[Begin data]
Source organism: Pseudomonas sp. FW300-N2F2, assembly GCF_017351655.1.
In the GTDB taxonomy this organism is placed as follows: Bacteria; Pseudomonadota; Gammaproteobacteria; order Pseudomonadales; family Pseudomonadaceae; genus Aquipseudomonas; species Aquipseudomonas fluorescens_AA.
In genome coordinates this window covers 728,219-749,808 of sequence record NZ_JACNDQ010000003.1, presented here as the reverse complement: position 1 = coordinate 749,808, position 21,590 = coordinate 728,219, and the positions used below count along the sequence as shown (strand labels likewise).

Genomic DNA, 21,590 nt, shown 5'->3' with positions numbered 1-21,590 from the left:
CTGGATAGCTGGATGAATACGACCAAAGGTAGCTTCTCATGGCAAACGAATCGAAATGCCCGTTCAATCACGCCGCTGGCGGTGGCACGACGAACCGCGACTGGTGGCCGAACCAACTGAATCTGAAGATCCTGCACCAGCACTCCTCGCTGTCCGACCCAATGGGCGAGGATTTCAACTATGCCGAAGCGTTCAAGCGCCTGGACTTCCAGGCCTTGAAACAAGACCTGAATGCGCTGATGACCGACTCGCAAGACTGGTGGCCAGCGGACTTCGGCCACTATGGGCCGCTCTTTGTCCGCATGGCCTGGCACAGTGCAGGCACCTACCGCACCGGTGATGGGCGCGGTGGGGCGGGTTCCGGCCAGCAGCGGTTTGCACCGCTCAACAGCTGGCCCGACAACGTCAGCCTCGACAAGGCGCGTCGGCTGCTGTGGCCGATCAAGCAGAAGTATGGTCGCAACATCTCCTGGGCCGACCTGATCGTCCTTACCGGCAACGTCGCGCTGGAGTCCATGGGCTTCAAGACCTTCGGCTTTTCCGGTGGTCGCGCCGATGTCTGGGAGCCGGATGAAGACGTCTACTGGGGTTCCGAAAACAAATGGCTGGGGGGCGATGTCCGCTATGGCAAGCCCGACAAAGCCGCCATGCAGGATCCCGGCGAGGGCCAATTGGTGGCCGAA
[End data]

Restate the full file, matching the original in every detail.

Source organism: Pseudomonas sp. FW300-N2F2, assembly GCF_017351655.1.
In the GTDB taxonomy this organism is placed as follows: Bacteria; Pseudomonadota; Gammaproteobacteria; order Pseudomonadales; family Pseudomonadaceae; genus Aquipseudomonas; species Aquipseudomonas fluorescens_AA.
In genome coordinates this window covers 728,219-749,808 of sequence record NZ_JACNDQ010000003.1, presented here as the reverse complement: position 1 = coordinate 749,808, position 21,590 = coordinate 728,219, and the positions used below count along the sequence as shown (strand labels likewise).

Genomic DNA, 21,590 nt, shown 5'->3' with positions numbered 1-21,590 from the left:
CTGGATAGCTGGATGAATACGACCAAAGGTAGCTTCTCATGGCAAACGAATCGAAATGCCCGTTCAATCACGCCGCTGGCGGTGGCACGACGAACCGCGACTGGTGGCCGAACCAACTGAATCTGAAGATCCTGCACCAGCACTCCTCGCTGTCCGACCCAATGGGCGAGGATTTCAACTATGCCGAAGCGTTCAAGCGCCTGGACTTCCAGGCCTTGAAACAAGACCTGAATGCGCTGATGACCGACTCGCAAGACTGGTGGCCAGCGGACTTCGGCCACTATGGGCCGCTCTTTGTCCGCATGGCCTGGCACAGTGCAGGCACCTACCGCACCGGTGATGGGCGCGGTGGGGCGGGTTCCGGCCAGCAGCGGTTTGCACCGCTCAACAGCTGGCCCGACAACGTCAGCCTCGACAAGGCGCGTCGGCTGCTGTGGCCGATCAAGCAGAAGTATGGTCGCAACATCTCCTGGGCCGACCTGATCGTCCTTACCGGCAACGTCGCGCTGGAGTCCATGGGCTTCAAGACCTTCGGCTTTTCCGGTGGTCGCGCCGATGTCTGGGAGCCGGATGAAGACGTCTACTGGGGTTCCGAAAACAAATGGCTGGGGGGCGATGTCCGCTATGGCAAGCCCGACAAAGCCGCCATGCAGGATCCCGGCGAGGGCCAATTGGTGGCCGAA